Many people get discouraged about wearing contact lenses just because of rumours that aren’t even totally true. Read on to know some popular misconceptions and understand why they shouldn’t stop you from wearing contacts (unless advised by an eye doctor):
Kids and old people shouldn’t use contact lenses.
This is 100% false. As long as they’re using the right type of lenses, children and seniors can definitely enjoy the benefits of contacts.
Contact Lenses for Kids
These are common reasons why some kids with vision problems should wear contact lenses:
- The child is an athlete, requiring perfect peripheral vision.
- The child feels insecure when wearing glasses at school.
- The infant has congenital cataracts.
Unless the child’s still an infant and he suffers from congenital cataracts, it’s never a good idea to give contact lenses to a kid who’s still not mature enough to follow more complicated instructions. That’s why most parents let their children use contacts at eight to 10 years old. That age range is usually easier to guide when it comes to the dos and don’ts of using lenses.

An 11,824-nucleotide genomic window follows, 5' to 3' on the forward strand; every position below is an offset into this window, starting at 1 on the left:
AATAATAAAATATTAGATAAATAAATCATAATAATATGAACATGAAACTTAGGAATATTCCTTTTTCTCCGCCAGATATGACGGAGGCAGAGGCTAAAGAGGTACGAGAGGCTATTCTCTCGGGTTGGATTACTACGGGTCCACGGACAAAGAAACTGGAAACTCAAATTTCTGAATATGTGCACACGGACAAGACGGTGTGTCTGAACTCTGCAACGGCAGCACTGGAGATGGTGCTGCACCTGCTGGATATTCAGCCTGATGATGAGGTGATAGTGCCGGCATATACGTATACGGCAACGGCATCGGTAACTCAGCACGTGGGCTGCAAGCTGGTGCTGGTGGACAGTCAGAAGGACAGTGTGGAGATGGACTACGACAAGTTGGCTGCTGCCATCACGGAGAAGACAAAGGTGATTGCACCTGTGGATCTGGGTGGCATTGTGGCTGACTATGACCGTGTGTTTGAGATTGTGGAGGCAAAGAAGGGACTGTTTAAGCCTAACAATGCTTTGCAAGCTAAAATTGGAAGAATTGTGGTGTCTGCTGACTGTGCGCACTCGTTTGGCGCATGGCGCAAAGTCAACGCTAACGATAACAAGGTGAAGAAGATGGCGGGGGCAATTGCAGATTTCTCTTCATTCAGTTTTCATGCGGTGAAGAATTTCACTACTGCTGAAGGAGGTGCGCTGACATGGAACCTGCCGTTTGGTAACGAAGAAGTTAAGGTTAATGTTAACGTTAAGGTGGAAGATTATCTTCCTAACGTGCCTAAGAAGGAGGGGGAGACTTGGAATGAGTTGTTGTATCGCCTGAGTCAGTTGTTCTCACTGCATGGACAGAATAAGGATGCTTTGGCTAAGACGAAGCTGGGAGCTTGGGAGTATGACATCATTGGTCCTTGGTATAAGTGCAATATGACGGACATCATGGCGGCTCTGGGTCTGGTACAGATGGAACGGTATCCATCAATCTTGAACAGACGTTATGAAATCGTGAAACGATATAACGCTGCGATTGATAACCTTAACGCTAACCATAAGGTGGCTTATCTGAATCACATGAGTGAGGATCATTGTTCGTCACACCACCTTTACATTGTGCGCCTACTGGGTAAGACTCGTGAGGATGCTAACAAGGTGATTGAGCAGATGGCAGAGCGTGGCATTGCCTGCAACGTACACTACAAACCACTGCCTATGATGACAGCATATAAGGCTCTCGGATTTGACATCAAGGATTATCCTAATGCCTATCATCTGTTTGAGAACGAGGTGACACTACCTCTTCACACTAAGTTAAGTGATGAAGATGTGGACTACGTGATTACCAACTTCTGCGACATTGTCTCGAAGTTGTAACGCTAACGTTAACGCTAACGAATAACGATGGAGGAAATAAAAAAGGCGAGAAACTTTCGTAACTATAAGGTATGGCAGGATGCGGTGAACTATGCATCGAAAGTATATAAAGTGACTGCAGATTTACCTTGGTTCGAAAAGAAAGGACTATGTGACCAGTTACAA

Regarding the right lens type for kids, soft contacts are the best options since they’re more comfortable to wear. Even better, give disposable contact lenses to let the child skip the responsibility of cleaning and storage. Disposables don’t need maintenance at all; just throw each lens after use.
Of course, there are children who really shouldn’t wear contact lenses. But, that’s not because of their young age; we’re talking about kids who experience seasonal allergies. If it’s already a struggle for us to stop touching our eyes when there’s irritation, what more for an innocent little child?
Contact Lenses for the Elderly
Older people can absolutely wear contact lenses in general, but there are several factors to consider before letting one use a pair. Here are some examples:
- Eyelids’ elasticity (efficiency of blinking and tear film distribution)
- Tear film (severity of dry eyes)
- Cornea (flow of oxygen to the eyes and speed of healing, in case of irritation or abrasion)
- Possibility of pterygia and pingueculae (positioning or fitting of the contact lenses)
- Strength of the hand joints (ability to put in contact lenses alone)